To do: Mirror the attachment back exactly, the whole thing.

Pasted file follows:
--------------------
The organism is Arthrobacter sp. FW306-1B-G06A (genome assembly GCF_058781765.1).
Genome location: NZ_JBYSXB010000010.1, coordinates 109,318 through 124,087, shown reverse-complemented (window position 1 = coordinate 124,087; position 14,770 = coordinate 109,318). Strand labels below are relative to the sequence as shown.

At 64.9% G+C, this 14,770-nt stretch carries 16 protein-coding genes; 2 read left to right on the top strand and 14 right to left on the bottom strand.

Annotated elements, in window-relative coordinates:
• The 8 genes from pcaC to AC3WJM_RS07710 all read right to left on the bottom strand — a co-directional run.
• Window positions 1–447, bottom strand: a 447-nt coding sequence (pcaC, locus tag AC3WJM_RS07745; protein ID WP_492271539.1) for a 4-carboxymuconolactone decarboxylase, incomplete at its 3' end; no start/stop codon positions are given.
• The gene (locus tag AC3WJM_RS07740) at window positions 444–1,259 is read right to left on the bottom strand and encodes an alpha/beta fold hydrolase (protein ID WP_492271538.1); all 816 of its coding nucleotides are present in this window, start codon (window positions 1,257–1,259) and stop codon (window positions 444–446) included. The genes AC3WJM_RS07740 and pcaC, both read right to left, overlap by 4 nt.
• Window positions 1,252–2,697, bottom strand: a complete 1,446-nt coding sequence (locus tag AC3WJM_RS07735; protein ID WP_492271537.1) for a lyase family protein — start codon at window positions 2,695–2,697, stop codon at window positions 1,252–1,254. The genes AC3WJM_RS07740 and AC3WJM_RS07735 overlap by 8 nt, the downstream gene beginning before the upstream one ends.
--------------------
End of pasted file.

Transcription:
The organism is Arthrobacter sp. FW306-1B-G06A (genome assembly GCF_058781765.1).
Genome location: NZ_JBYSXB010000010.1, coordinates 109,318 through 124,087, shown reverse-complemented (window position 1 = coordinate 124,087; position 14,770 = coordinate 109,318). Strand labels below are relative to the sequence as shown.

At 64.9% G+C, this 14,770-nt stretch carries 16 protein-coding genes; 2 read left to right on the top strand and 14 right to left on the bottom strand.

Annotated elements, in window-relative coordinates:
• The 8 genes from pcaC to AC3WJM_RS07710 all read right to left on the bottom strand — a co-directional run.
• Window positions 1–447, bottom strand: a 447-nt coding sequence (pcaC, locus tag AC3WJM_RS07745; protein ID WP_492271539.1) for a 4-carboxymuconolactone decarboxylase, incomplete at its 3' end; no start/stop codon positions are given.
• The gene (locus tag AC3WJM_RS07740) at window positions 444–1,259 is read right to left on the bottom strand and encodes an alpha/beta fold hydrolase (protein ID WP_492271538.1); all 816 of its coding nucleotides are present in this window, start codon (window positions 1,257–1,259) and stop codon (window positions 444–446) included. The genes AC3WJM_RS07740 and pcaC, both read right to left, overlap by 4 nt.
• Window positions 1,252–2,697, bottom strand: a complete 1,446-nt coding sequence (locus tag AC3WJM_RS07735; protein ID WP_492271537.1) for a lyase family protein — start codon at window positions 2,695–2,697, stop codon at window positions 1,252–1,254. The genes AC3WJM_RS07740 and AC3WJM_RS07735 overlap by 8 nt, the downstream gene beginning before the upstream one ends.